Tonight at 8pm in Charleville there will be an event to mark the 100th week of bank bailout protests by the communities of Ballyhea and Charleville – it’s free and promises to be an entertaining and enlightening evening. And after the Reuters exclusive this afternoon, it promises to be electrifying particularly if the Fine Gael TD, Deputy Peter Mathews speaks, as was announced by lead-organiser Diarmuid O’Flynn on the Claire Byrne show on RTE Radio 1 today.
One of the original demands by the Ballyhea and Charleville protesters was that there be a complete stop to the repayment of bonds in our bust banks. There are a number of reasons for taking that aggressive stance but “possession being nine tenths of the law” was one. If the cash wasn’t transferred from our banks, then we would have a stronger position in one sense, even if it would generate legal action by burned bondholders,
This Government’s policy has been to try to work consensually with the ECB in alleviating the burden of the bank bailout, and burning the senior bondholders was certainly on the agenda; after all, that’s precisely what Minister Noonan announced when he was on a visit to the IMF in Washington in the summer of 2011. But the ECB rejected this approach and so we have 100% repaid unguaranteed and unsecured bonds in our banks, including about €4bn in Anglo and Irish Nationwide Building Society, since the start of 2011.
The consensual approach has taken a knock this afternoon with Reuters exclusively reporting that the ECB has rejected the Irish government’s proposal to alleviate the burden of repaying the €31bn of promissory notes in Anglo, INBS and EBS. Reuters reports “sources familiar with the talks” saying today that the Irish preferred solution has been rejected. We don’t know what the preferred solution was, and if there were alternative solutions and what those are and if they are still “alive”. However, on 16th January 2013, the governor of the Central Bank of Ireland appeared before the Oireachtas finance committee and alluded to “an initiative” – in the singular – which would be “novel…, while not taking other decision makers too far out of their comfort zone”. The Governor said
“Taking into account both the statutory position and wider policy stance of the ECB, an initiative of this type will be novel and, as such, challenging. Using our knowledge of central banking law and practice, we have been working carefully to build understanding and confidence around a set of proposed transactions designed to deliver for Ireland, while not taking other decision makers too far out of their comfort zone. The ECB is an organisation that seeks to proceed as far as possible by consensus, and it is not surprising that this work has been taking quite a while. In fact, what we have designed from our side is, I believe, largely in the interests of the euro system as a whole. On work in progress, I have nothing to add today to what has already been said by the Minister for Finance about the prospects and timing of the conclusion to these discussions.”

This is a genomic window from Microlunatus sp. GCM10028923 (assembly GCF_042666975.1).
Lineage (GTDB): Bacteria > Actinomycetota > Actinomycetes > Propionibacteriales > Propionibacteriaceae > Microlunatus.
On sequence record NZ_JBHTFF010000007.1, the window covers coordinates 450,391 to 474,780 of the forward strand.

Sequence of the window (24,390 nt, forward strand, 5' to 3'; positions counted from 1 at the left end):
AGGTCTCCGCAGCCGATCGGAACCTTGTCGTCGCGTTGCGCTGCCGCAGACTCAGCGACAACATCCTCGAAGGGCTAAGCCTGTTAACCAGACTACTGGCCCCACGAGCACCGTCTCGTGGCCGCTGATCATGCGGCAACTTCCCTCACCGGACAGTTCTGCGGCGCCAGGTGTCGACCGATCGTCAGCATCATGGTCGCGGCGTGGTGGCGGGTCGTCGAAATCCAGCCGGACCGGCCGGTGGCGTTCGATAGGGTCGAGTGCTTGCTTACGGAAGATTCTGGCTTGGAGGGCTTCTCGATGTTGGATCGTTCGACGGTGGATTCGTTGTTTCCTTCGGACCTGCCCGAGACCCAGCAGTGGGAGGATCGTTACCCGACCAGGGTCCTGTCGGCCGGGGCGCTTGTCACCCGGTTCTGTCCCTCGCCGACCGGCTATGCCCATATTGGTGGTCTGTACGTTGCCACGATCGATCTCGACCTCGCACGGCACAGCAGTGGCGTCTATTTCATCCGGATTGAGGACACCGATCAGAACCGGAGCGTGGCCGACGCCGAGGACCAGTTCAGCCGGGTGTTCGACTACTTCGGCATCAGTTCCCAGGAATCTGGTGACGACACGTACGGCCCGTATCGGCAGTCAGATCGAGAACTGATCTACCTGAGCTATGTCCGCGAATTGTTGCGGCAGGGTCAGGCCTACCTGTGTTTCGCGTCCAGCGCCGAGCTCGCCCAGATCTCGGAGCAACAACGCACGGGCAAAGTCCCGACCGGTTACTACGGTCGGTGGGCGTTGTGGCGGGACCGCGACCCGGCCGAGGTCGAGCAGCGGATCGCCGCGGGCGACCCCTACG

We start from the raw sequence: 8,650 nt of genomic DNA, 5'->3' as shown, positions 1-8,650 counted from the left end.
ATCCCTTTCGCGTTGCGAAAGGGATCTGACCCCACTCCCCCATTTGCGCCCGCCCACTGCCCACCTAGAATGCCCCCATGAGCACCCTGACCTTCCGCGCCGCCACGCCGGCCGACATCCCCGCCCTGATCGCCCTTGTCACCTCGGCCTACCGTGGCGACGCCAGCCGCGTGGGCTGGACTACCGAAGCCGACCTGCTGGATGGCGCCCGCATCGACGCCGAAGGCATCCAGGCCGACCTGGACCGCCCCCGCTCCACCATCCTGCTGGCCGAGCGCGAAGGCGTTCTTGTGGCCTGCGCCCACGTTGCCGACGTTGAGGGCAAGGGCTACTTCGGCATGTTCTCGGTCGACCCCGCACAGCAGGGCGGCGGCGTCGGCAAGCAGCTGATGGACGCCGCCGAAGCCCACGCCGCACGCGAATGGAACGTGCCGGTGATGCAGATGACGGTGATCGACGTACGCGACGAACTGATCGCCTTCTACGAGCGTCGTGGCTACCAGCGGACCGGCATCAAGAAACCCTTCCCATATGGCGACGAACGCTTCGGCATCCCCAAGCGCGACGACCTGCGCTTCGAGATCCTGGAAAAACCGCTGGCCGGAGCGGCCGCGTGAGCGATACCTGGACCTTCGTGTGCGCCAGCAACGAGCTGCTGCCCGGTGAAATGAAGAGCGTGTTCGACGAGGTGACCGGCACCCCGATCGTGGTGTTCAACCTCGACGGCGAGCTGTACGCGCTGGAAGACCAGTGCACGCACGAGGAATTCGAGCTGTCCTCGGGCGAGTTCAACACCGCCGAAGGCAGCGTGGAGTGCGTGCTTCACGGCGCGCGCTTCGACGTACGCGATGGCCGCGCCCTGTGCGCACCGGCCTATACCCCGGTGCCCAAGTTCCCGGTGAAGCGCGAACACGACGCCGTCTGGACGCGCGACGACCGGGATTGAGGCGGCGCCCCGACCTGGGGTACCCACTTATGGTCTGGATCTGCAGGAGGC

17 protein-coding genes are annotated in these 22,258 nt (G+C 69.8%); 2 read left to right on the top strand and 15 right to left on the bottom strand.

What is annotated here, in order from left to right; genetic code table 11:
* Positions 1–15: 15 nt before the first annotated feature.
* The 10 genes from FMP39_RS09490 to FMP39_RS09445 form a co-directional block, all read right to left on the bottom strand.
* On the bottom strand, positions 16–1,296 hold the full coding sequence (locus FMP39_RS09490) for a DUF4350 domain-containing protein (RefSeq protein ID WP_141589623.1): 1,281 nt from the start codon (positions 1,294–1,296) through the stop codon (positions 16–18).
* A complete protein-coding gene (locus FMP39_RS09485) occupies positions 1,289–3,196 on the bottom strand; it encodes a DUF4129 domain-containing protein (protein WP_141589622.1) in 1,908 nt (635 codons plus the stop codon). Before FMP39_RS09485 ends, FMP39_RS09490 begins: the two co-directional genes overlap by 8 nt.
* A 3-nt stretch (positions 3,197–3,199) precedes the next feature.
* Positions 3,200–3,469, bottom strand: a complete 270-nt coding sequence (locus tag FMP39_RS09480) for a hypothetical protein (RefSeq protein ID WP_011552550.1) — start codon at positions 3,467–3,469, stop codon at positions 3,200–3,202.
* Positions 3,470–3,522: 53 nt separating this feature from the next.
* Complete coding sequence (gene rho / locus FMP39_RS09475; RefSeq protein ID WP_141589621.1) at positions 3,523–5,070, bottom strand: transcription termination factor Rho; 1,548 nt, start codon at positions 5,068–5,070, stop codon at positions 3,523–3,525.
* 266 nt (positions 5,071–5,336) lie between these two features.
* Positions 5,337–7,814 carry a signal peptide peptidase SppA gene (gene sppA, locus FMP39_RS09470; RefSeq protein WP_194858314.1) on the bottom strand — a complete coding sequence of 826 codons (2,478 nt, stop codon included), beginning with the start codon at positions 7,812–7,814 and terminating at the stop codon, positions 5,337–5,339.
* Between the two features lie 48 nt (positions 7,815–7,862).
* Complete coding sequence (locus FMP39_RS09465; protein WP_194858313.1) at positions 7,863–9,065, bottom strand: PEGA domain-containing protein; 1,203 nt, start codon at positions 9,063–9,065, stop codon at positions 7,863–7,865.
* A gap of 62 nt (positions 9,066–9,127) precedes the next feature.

Despite the general mood music of there being “no doubt “ about a debt deal, and the “confidence” which has been promoted at parliamentary party meetings, the view on here remains skeptical. Remember, Ireland is not unique and there are other countries who want to alleviate their own bank bailout burden also, and the ECB risks opening the floodgates if it approves an individual way-forward for Ireland. After all, other countries might legitimately point to the EU communiqué last June which said “similar cases will be treated equally” – always remember that any proposal that comes our way might have a cost to Ireland because we are not alone in our problems despite the scale and severity.
What now for the promissory note deal which needs to happen in the next nine weeks if the 31st March 2013 payment is to be avoided? We don’t know, the Irish Department of Finance is not commenting this afternoon.
UPDATE: 26th January, 2013. Sean Whelan at RTE is reporting that he has obtained a comment from the ECB, though it remains the case that Irish “interlocutors” are not commenting. The ECB has said that no deal has been rejected, and it seems from sources that there might be a prospect of “tweaking” the preferred Irish option. It’s all very muddy.